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Sunday, May 1, 2011

Drone Enemy Tagging and Future Ramifications

Photo by US Army
It was recently reported in Wired's Danger Room that the U.S. Air Force had potential plans to use unmanned drones to tag enemy combatants for future surveillance and possible action, such as death from above.

While this can seem like a great means of tracking enemy movements, it can certainly bring up ethical arguments as to where we draw the line on ceasing such tracking. When and if we discontinue combat operations in Afghanistan, will we proceed with such surveillance in the efforts to stop any possible future terrorism? 

The report on these new tactics being considered by the Air Force hearkened back to an article I had read last year concerning secret agents from Iran systematically hunting down Iraqi Air Force Pilots many years after the Iraq-Iran war. 

They had done so to strike a chord and show that the air bombing of their villages by these pilots will be revenged. It led to the post-war assassination of 180+ Iraqi combat pilots. A similar scenario played out when the Iraeli Mossad sought out and assassinated the Iranian terrorists that killed Israeli Olympians during the 1972 Olympics, as shown in the movie Munich.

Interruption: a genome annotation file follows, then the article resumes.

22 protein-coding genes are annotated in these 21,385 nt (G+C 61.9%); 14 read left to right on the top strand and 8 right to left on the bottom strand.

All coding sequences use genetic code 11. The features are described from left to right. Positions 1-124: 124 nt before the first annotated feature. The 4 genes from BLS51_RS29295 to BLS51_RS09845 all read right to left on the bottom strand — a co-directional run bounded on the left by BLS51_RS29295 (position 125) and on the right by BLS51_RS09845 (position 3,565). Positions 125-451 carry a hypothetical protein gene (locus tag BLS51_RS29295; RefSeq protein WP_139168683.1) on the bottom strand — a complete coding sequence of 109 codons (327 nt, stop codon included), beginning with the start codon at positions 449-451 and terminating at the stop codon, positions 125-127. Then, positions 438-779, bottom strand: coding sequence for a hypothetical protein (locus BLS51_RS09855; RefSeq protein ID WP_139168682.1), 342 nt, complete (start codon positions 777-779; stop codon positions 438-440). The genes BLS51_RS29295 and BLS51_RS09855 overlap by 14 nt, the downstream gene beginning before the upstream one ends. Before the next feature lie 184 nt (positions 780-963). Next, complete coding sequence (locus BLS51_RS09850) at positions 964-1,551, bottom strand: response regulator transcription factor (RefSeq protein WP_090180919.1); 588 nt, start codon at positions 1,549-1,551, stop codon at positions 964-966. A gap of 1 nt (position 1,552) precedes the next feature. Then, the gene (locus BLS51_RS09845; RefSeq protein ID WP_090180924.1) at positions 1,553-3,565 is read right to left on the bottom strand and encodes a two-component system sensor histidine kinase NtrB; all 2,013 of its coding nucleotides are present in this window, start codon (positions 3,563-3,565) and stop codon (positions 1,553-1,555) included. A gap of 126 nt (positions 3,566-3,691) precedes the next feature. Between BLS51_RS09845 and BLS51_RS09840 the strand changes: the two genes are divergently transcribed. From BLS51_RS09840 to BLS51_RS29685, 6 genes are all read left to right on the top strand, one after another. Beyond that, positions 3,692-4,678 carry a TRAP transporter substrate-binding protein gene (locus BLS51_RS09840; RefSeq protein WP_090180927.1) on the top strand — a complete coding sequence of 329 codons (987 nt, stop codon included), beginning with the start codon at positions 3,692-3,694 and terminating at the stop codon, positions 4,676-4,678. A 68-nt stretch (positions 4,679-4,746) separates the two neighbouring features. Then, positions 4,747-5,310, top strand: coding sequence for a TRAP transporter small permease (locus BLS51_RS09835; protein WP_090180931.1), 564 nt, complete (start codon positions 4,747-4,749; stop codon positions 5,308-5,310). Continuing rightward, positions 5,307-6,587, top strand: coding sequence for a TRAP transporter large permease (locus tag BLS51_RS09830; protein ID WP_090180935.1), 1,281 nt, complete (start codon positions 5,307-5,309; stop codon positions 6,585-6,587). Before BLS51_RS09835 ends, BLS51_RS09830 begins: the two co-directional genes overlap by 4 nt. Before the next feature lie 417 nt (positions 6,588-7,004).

While the suspicion that a tit for tat scenario can take place with any war action is extreme, the actions taken by the Iranian secret services or Israeli Mossad can give rise to thought, when considering use of enemy tracking and any unintended consequences that may arise.

The two examples listed here are completely unrelated, but it can be seen how a circular chain of attacks can take place and endanger the lives or psyches of our armed forces. When all is said and done, I am sure all combat troops want to leave any war zone actions behind them when entering civilian life. Perhaps this "new world" we live in gives the impetus for innovative methods of Big Brother defense. 

Read the whole story on Iraqi Figher Pilots being assassinated at: Iran's Secret Revenge

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